Whether you’re a celebrity, a business owner looking to expand online, or a professional pig wrestler, you should buy a domain with your name on it.
It’s awkward to be online and realize that somebody else has the same name as you and got there first, but this is definitely workable. In my case, there are several legitimate Lori Randall’s out there doing good in the world that don’t happen to be me, so I differentiated when I got married and use Lori Randall Stradtman. It’s long and weird to spell, but at least it’s unique to me and I can claim it wherever I go online.
What happens when somebody wants to swipe your very name and either use the domain to create an icky site or just hijack traffic that you might be generating?
For example, WalMart jealously guards any domain name that looks like anything close to WalMart. They must have just died when People of WalMart became mainstream. I’m sure they took as much legal action as possible, and they’ve got deeeep pockets! Alas for WalMart, we get to see these photographic gems shared elsewhere online.
A close friend shared a blog post with me that exposes this issue.
That post is definitely not one for the kiddies because the author’s style is salty – to say the least! He discusses an issue where somebody registered a site in the name of somebody else’s 3 year old daughter. And it wasn’t a birthday gift. Just click on the link above if you want to know more.
Researching for this book has given me a whole new perspective and I want to equip you to navigate the wild west of the Internet as safely and joyfully as possible. Stick around. There are going to be some refreshing, challenging, and (hopefully) highly entertaining changes.
Back to my friend’s dilemma
My friend asked me what she can do about a less traumatic, but still damaging domain-napping that happened to her.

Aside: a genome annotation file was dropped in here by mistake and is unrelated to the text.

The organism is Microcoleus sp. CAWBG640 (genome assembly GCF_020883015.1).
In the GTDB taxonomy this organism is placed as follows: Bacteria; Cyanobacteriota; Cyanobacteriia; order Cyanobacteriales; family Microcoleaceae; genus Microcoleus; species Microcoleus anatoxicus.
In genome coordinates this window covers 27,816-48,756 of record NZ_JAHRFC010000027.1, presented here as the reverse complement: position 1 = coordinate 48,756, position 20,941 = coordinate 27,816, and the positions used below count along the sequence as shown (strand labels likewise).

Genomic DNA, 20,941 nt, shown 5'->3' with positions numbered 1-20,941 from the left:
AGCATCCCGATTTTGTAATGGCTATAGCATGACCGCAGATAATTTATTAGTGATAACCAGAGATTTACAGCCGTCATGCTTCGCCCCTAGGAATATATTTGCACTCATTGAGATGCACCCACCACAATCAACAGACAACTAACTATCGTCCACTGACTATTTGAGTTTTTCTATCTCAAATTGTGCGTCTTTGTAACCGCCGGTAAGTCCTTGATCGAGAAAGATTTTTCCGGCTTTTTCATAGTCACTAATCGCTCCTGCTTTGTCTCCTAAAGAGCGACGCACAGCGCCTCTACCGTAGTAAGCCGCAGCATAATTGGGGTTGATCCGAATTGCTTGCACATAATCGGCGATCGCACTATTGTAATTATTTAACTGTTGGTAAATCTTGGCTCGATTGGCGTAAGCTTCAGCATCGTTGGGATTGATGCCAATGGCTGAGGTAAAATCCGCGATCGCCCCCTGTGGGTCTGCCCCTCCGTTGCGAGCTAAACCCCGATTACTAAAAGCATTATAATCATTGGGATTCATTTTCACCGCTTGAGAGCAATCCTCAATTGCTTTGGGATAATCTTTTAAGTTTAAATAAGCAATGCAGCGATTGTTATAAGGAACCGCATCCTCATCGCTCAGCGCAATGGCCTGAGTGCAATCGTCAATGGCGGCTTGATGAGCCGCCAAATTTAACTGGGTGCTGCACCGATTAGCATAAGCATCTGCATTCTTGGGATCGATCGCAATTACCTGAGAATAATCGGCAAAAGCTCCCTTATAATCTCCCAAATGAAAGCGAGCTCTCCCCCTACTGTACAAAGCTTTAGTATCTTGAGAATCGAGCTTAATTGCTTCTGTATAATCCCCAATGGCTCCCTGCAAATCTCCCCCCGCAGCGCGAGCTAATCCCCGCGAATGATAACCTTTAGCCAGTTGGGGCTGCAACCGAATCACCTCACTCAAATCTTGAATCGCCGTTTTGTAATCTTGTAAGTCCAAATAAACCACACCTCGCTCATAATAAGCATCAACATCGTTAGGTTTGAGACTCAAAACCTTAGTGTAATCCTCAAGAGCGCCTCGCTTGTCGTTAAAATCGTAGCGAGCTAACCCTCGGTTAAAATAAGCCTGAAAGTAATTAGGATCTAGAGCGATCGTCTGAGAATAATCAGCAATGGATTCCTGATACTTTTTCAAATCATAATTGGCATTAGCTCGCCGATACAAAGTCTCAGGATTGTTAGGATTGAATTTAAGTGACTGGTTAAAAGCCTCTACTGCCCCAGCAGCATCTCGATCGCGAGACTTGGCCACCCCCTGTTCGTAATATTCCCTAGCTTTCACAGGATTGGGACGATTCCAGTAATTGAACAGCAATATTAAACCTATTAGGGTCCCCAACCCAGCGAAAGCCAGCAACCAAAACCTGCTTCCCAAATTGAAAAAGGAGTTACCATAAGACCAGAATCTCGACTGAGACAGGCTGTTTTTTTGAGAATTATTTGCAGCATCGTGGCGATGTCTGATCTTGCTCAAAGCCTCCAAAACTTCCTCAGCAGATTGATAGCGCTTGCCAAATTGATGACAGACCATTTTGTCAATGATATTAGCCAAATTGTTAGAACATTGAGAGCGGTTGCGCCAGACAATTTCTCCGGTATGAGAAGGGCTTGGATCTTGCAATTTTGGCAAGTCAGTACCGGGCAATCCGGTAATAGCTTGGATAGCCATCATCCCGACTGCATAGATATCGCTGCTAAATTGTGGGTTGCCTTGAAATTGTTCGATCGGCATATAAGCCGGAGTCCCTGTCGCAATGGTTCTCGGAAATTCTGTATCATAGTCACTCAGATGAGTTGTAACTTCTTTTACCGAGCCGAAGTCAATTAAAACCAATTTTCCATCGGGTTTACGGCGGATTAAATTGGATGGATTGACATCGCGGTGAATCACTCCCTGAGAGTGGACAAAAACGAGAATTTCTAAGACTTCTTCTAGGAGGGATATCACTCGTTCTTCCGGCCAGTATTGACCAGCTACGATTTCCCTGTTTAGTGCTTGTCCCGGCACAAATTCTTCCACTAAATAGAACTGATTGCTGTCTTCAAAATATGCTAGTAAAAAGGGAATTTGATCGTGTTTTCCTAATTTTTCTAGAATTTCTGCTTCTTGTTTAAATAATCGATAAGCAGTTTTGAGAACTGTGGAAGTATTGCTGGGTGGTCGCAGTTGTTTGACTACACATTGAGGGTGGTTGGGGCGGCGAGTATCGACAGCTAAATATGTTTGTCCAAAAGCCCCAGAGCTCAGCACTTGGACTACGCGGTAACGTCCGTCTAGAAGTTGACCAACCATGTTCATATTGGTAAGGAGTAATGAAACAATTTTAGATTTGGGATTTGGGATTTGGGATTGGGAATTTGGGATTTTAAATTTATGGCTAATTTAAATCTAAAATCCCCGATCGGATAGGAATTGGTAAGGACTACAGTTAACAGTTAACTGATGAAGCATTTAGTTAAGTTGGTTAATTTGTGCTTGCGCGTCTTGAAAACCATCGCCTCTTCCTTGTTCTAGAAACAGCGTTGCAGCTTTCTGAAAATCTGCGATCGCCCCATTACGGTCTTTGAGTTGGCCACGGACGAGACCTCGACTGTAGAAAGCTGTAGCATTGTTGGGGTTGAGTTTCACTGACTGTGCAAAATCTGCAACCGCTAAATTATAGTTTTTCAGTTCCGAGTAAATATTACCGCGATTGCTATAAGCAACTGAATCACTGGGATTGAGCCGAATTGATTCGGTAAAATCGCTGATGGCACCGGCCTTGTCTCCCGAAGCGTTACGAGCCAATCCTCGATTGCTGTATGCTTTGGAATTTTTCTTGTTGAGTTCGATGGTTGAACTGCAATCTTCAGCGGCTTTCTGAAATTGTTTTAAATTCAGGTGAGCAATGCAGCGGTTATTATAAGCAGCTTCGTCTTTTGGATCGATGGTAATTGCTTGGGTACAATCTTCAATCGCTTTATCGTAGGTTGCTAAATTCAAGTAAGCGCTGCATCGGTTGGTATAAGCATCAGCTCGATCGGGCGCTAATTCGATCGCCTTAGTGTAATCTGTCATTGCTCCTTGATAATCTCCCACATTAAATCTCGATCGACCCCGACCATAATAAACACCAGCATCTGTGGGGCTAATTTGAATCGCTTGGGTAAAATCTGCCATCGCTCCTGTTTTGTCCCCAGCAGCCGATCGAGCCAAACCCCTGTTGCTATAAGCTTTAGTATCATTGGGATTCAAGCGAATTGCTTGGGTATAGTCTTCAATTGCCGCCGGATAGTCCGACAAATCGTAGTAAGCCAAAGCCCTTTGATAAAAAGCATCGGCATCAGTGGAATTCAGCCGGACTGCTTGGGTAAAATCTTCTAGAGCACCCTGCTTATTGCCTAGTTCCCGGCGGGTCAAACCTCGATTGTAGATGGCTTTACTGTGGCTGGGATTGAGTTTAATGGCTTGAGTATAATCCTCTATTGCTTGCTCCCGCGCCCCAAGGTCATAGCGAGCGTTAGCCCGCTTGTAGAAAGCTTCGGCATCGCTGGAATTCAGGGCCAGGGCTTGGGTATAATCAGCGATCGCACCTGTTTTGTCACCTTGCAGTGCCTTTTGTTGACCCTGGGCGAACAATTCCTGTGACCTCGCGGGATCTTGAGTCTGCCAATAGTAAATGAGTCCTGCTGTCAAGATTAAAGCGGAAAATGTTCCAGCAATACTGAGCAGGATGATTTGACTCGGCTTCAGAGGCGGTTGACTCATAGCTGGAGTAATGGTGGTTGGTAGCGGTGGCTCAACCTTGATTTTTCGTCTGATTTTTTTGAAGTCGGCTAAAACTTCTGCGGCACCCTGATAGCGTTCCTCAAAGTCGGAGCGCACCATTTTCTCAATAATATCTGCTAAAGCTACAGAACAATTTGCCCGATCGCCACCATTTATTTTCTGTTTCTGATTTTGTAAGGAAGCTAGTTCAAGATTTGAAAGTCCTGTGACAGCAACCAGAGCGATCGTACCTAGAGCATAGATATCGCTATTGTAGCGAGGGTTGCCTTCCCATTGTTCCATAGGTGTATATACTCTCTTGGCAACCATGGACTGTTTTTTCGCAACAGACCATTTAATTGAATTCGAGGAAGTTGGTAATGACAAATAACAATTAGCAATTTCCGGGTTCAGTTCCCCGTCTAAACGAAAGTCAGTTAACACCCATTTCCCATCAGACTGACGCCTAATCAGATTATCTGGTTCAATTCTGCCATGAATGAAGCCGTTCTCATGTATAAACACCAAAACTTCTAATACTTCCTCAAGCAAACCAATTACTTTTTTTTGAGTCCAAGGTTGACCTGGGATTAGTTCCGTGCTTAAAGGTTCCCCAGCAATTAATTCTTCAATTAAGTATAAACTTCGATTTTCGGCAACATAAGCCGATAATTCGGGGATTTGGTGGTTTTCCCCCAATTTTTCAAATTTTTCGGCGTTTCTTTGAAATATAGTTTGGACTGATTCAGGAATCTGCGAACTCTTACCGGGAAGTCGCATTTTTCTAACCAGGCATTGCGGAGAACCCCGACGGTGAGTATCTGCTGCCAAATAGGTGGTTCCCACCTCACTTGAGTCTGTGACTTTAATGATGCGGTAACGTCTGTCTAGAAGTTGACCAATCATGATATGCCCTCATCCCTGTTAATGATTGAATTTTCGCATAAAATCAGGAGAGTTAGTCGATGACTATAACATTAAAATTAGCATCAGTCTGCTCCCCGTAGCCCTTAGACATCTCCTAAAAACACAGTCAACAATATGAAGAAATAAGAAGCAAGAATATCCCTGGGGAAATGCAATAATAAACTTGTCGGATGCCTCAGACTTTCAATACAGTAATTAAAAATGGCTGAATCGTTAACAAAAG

Frankly, I know I’m supposed to be the grand poo-bah of Online Reputation Management since my book about it publishes this September, knowing all details big and small relating to every conceivable area of ORM on any given day, but that’s obviously not the case. But I DO love to dig deep and am connected to amazing people who DO know the answers and are willing to lend me their expertise. So I went digging.
I also married well when it comes to Internet savvy. My husband is a world-class Network Engineer, and I don’t mean hooking up Cable TV, either. 🙂 He’s got friends in high places.
Chief among the amazing contributors for this series of posts are
- David Steele, Partner, Christie, Parker & Hale LLP and Adj. Professor of Law, Loyola Law School
- Karl Auerbach, one of the actual people who invented the (I kid you not) freaking Internet
My hubby posted the following question to his colleagues:
“What if somebody buys a domain with my name on it and then bills me to prevent them from putting up a ‘parody’ site that might very well damage my reputation?”
But let’s not put the cart before the horse. I can’t possibly sleep tonight knowing I gave you all the juicy details about how to minimize ruin after you’ve been threatened when I could have just told you how to AVOID the problem in the first place! Ole Ben Franklin had it right:
An ounce of prevention is worth a pound of cure: Buy your own domain name! #SocialMD
— LoriRandallStradtman (@Lori_Randall) June 14, 2012
In Parts 2 and 3 I will share David’s and Karl’s surprising remarks/general advice on this murky question.
Please, please share this post with people you care about. It’s a BIG deal and will only get bigger in the weeks and months to come as more people get inventive on the internet.